Karachi: Pakistan’s woman is actively pursuing their career having 14 percent share of workforce in IT industry out of which 37 percent are presently working at the mid-executive positions whereas 13 percent are holding senior Management positions in renowned local and multinational companies.
These findings were disclosed in the launching ceremony of the research study “Pakistan Women in Technology” at the local hotel on Monday.
The research is based on responses from 50 companies and 125 individuals – it targeted IT companies as well as large IT departments within non-IT companies.
The participation of women in the workforce has been shown to have positive effects on a nation’s economy. P@SHA, as the IT industry representative organization in Pakistan, undertook this research to understand the real on-ground realities of women working in technology here, Jehan Ara, President P@SHA said.
“We aimed to not only get real facts and figures on women’s participation in IT but also aimed to explore the extent to which women are enabled and equipped to succeed in IT. We explored key reasons which may also prevent new entries into the IT field, as well as factors affecting women’s growth. We hope that this report can be a first step towards gaining visibility for the critical roles that women play in this otherwise male-dominated industry,” she added.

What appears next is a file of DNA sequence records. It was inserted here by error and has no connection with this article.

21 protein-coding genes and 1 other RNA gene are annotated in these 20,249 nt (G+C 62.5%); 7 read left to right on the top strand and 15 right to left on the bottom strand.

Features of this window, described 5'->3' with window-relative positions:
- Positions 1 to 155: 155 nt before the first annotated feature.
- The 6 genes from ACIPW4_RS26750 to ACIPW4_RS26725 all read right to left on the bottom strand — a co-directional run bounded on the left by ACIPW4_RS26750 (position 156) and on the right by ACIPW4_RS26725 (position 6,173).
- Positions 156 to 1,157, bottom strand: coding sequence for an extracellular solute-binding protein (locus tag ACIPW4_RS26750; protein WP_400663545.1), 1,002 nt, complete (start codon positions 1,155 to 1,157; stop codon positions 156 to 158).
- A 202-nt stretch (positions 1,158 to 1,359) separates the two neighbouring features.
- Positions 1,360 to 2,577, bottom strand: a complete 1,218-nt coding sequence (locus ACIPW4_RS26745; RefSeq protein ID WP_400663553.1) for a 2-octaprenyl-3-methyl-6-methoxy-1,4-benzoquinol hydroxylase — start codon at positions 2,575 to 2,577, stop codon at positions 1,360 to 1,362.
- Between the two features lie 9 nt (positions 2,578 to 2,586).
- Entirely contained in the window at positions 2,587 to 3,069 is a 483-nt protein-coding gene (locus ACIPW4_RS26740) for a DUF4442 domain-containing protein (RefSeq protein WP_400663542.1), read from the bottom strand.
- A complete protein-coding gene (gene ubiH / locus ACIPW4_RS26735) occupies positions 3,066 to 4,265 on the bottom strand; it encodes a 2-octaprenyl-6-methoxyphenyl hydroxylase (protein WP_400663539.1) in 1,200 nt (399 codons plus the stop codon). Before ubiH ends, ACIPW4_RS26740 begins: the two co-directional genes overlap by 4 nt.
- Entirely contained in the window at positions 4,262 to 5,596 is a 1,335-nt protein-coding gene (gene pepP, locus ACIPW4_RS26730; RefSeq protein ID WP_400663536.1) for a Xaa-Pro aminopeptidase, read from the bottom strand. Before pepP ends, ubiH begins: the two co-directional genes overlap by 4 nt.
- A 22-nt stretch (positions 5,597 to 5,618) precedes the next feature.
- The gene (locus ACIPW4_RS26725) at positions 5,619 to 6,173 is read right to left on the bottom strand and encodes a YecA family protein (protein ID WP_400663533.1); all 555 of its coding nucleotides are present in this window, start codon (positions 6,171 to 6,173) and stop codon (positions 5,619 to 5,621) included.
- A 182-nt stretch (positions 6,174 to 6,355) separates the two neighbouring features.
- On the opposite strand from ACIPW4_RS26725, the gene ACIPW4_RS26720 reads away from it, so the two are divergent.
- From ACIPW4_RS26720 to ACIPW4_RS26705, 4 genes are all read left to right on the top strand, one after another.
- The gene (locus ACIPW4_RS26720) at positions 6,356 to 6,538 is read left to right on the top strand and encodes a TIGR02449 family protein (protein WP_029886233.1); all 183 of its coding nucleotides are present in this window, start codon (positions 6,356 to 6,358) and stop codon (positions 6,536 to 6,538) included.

“This is odd,” she said “because IT is a field that has opened up so many opportunities for women.”
The data also pointed towards the presence of the infamous glass ceiling. Despite years of experience a large proportion of the women have been unable to move beyond mid-level positions.
Another observation was the significantly low number of women who hold more than seven years of work experience under their belt. This stunted retention can be attributed to the ‘leaky pipeline effect’, whereby life events force women’s careers to often take a back seat.
In the context of HR policies and practices, a majority of women were satisfied with their work environment. While paid maternity leave, flexible hours and emergency leave were the most commonly offered benefits – there were still some companies who failed to incorporate paid maternity leave (a basic HR benefit worldwide) in their package.
The participants complained about long hours and recommended flexible and shorter work timings, transportation and day care facilities.
One gap identified was the lack of training and mentoring programs. Most of the polled companies did not extend such opportunities to female employees, despite their proven effectiveness in enhancing the abilities of employees.
Women reported that they did not feel undervalued in comparison to male counterparts but wished to see a reduction in gender stereotyping of IT roles.